TOKYO: Afghanistan's Hossain Rasouli competes in the final of the men's long jump -T47 at the Tokyo 2020 Paralympic Games at the Olympic Stadium in Tokyo yesterday. - AFP

TOKYO: After a dramatic evacuation from Taleban-held Kabul and a secret operation to fly him to Tokyo, Afghan Paralympian Hossain Rasouli beat the odds yesterday to compete in the long jump. It was not the event he had been expecting to contest, after qualifying for the 100m T47, but then just about everything in his world was turned upside down with the insurgents' capture of his homeland.

After the militant group overran the capital, he and fellow Afghan Paralympian Zakia Khudadadi found themselves trapped, with no way to get to Tokyo. At first, it seemed their Paralympic dream was over. A Tokyo 2020 volunteer symbolically carried the Afghan flag during the Games opening ceremony, with no athletes on the ground to take part.

Over the weekend though, officials revealed the Afghan pair had been successfully flown out of the country. After a stop in Dubai, they were taken to Paris and spent a week at the French sports ministry's high-performance training center before flying to Tokyo, where they arrived on Saturday evening. The pair are being kept away from the media, with the International Paralympic Committee saying the athletes needed space to focus on their sport. But IPC spokesman Craig Spence said yesterday that Rasouli was "super excited to be competing today".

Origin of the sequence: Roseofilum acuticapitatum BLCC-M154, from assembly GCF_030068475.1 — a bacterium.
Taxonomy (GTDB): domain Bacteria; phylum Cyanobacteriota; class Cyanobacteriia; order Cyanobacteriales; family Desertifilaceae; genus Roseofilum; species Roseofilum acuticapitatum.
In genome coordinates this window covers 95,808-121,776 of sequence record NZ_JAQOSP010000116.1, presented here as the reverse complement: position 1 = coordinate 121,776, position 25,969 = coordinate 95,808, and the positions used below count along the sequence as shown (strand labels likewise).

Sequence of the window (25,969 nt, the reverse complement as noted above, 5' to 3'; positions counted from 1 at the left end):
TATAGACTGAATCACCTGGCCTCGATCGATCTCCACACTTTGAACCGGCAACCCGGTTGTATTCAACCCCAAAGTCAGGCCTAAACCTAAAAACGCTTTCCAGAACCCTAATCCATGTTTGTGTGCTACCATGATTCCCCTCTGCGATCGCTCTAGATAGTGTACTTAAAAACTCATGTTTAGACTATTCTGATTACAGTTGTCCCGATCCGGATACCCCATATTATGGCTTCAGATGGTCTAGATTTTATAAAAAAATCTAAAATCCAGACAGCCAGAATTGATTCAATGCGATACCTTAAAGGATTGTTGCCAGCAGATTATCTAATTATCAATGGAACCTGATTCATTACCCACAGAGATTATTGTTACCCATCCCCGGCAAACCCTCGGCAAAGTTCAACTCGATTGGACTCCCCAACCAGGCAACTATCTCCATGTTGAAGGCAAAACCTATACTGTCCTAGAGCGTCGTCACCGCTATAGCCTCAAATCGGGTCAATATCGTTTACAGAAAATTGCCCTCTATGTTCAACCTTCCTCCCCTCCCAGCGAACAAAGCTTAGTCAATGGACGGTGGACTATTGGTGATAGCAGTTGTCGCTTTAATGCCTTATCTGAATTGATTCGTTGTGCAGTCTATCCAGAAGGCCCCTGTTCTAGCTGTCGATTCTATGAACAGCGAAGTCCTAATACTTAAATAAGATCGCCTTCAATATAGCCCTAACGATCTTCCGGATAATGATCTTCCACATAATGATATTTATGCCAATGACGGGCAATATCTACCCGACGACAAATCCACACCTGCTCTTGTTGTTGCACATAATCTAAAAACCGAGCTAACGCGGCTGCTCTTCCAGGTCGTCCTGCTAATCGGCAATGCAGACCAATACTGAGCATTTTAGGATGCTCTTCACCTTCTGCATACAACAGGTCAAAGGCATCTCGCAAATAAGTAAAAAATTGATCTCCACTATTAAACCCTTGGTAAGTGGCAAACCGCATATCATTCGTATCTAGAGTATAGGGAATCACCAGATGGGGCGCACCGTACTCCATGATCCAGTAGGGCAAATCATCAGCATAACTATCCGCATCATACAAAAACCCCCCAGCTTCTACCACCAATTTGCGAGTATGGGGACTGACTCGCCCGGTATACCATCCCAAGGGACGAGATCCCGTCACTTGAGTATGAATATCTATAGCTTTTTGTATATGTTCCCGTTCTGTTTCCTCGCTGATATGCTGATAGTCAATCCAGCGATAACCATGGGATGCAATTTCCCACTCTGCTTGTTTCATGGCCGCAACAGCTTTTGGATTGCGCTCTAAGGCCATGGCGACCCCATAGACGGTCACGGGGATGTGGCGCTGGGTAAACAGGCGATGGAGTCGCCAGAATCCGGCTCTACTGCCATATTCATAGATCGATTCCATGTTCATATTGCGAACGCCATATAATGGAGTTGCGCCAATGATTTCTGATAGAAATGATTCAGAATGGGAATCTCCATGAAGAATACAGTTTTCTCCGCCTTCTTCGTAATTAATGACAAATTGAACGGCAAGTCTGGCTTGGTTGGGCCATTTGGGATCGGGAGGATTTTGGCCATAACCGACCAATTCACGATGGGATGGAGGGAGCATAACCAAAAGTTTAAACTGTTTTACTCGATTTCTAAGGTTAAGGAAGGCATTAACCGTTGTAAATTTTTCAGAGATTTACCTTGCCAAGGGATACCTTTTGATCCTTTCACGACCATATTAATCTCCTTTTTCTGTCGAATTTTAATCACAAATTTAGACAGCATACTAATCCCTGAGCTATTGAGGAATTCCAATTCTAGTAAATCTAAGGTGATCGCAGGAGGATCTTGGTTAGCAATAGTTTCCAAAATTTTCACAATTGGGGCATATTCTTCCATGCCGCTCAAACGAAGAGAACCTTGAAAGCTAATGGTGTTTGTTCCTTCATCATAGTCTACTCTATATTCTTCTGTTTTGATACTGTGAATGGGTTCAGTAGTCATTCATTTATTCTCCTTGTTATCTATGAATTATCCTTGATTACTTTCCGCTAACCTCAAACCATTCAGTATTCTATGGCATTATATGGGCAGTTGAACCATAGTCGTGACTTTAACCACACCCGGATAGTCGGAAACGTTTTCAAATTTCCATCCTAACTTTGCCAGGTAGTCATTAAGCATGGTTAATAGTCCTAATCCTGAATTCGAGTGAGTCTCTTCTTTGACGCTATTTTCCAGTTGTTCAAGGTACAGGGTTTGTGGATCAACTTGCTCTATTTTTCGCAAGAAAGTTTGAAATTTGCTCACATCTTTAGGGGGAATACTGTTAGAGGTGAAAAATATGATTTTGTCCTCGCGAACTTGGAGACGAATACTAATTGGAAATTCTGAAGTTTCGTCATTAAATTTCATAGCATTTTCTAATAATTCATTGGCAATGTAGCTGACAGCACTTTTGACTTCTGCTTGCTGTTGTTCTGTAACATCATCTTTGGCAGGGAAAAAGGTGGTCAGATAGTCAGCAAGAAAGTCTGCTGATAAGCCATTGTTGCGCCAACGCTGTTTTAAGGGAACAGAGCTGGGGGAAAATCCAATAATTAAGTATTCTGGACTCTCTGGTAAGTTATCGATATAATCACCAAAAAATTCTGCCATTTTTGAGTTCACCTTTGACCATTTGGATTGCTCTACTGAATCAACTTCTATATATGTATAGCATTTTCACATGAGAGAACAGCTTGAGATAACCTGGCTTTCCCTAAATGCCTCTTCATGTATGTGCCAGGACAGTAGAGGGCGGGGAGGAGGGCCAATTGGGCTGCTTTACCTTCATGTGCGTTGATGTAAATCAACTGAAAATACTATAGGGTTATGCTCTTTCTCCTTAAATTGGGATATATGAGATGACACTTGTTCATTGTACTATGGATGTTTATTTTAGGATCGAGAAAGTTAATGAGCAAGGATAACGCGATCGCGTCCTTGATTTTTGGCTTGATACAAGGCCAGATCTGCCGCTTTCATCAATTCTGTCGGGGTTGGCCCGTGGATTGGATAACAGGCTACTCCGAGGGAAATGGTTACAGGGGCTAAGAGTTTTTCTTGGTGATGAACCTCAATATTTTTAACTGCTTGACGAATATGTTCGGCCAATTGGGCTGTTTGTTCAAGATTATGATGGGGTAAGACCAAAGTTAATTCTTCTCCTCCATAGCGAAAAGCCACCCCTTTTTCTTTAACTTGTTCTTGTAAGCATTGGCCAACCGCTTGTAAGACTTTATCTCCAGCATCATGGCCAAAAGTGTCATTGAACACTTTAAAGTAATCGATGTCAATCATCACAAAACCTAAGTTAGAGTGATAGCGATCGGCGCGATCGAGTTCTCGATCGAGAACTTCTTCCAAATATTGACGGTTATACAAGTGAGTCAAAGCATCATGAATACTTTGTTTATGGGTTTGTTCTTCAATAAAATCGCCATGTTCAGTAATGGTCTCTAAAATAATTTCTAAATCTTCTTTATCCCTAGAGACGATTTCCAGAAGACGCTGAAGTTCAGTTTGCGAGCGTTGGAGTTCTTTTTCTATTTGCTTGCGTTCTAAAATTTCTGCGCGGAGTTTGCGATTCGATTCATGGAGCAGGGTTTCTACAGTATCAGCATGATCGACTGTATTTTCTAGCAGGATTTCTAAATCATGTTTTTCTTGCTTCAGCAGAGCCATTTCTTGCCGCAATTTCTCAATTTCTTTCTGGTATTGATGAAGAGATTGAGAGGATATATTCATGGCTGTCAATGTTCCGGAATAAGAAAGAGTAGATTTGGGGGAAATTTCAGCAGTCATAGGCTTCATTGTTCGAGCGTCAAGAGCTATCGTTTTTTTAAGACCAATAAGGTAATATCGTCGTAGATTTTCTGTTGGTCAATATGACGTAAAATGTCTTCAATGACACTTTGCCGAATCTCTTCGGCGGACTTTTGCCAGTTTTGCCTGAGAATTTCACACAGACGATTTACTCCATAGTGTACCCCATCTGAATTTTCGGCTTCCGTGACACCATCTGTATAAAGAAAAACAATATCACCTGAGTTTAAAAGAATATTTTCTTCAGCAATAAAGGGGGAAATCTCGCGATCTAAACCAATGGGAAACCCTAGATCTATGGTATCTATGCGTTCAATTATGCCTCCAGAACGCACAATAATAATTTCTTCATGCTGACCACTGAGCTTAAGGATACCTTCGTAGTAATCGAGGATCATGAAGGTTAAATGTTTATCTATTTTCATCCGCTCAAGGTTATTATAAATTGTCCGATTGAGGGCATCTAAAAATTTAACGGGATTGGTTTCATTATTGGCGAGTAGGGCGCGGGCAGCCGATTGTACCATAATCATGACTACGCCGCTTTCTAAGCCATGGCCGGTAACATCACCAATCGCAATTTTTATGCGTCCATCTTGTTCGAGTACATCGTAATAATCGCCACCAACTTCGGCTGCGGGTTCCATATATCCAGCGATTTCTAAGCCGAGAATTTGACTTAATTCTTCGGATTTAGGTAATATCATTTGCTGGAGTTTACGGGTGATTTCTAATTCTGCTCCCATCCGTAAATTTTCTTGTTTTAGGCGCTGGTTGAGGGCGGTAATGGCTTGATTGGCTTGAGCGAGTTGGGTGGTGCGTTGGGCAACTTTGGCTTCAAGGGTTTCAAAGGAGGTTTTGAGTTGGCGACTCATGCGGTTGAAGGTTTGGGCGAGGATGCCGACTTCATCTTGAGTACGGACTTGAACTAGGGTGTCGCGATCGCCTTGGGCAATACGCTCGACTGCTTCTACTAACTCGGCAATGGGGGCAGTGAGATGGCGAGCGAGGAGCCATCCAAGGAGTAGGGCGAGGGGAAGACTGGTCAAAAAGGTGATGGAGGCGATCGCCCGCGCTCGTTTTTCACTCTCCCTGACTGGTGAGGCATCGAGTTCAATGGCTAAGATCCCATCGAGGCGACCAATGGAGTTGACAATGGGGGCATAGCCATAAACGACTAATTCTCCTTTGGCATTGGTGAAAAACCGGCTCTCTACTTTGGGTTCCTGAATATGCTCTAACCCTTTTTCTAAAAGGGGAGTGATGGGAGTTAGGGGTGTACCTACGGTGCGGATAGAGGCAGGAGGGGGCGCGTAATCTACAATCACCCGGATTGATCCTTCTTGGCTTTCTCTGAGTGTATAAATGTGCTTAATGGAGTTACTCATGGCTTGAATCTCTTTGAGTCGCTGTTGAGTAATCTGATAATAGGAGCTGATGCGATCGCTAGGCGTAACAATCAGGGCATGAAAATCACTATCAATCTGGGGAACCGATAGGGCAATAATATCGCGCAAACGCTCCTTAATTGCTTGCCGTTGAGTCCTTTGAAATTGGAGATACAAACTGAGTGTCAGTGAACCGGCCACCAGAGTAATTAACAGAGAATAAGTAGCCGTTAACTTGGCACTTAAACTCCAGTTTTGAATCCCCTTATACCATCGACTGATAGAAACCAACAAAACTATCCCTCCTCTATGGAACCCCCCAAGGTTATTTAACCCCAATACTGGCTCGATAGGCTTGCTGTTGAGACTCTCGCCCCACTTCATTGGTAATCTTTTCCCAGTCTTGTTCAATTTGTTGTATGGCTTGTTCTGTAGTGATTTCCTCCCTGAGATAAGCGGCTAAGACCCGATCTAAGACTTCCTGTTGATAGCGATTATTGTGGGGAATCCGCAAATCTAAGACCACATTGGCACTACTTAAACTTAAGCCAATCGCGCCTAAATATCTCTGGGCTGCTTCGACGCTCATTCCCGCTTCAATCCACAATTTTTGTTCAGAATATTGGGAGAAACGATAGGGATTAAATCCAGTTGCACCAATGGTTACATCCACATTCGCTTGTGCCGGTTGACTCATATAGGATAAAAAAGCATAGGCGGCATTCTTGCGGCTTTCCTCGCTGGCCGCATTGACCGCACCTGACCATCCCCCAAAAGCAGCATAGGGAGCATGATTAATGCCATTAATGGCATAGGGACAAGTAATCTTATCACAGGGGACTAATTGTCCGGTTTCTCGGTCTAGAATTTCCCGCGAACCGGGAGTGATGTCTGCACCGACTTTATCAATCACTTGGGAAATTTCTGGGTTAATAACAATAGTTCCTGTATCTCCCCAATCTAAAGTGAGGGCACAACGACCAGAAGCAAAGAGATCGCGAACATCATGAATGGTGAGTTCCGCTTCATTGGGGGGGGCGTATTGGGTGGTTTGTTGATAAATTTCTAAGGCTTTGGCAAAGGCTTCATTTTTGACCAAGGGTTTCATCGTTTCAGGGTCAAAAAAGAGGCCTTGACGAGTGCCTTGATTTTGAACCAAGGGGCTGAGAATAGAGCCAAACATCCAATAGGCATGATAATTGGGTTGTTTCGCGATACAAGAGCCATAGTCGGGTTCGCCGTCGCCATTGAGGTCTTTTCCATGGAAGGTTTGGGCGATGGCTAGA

The Afghan emerged from the athletes' entrance yesterday with a wave to team officials dotted around the mostly empty Olympic Stadium. Rasouli, whose left hand was amputated as the result of a mine explosion, then proudly pointed towards the Afghanistan Paralympic Committee logo on his vest. The 26-year-old finished last, reflecting his comparative inexperience in the discipline -- it was his first time taking part in long jump in a major competition. Still, Spence said, "it was great to see him" on what was "a very special occasion". Khudadadi will compete in taekwondo tomorrow.

Golden Storey

Elsewhere, there was joy for British cycling great Sarah Storey, who won the C5 road time trial at Fuji International Speedway to equal swimmer Mike Kenny's all-time British Paralympic Games record of 16 gold medals. "I've been preparing for this race for such a long time. The time trial is probably one of my favorite events," she said afterwards. "It's the 'race of truth'. It's you against the clock, and trying to pick off your competitors as you see them."

Storey, who was born without a functioning left arm, has broken 76 world records and shows no sign of slowing down. The 43-year-old competes next in Thursday's road race, where she will have the chance to break Kenny's record, though she said she was not making any assumptions. "Road races are so unpredictable," Storey said. "So Thursday morning I'll come out and try to have some fun and see which way the cookie crumbles."

There was also joy for Cuba's "queen of speed" Omara Durand Elias, who took her sixth Paralympic gold in the 400m T12. The 29-year-old, who is visually impaired and runs with a guide, said there was no magic recipe to her track dominance. "My secret is sacrifice for training and good coaching. That is all," said the Cuban, who will compete in the 100m finals tomorrow and is also aiming to make Saturday's 200m final. - AFP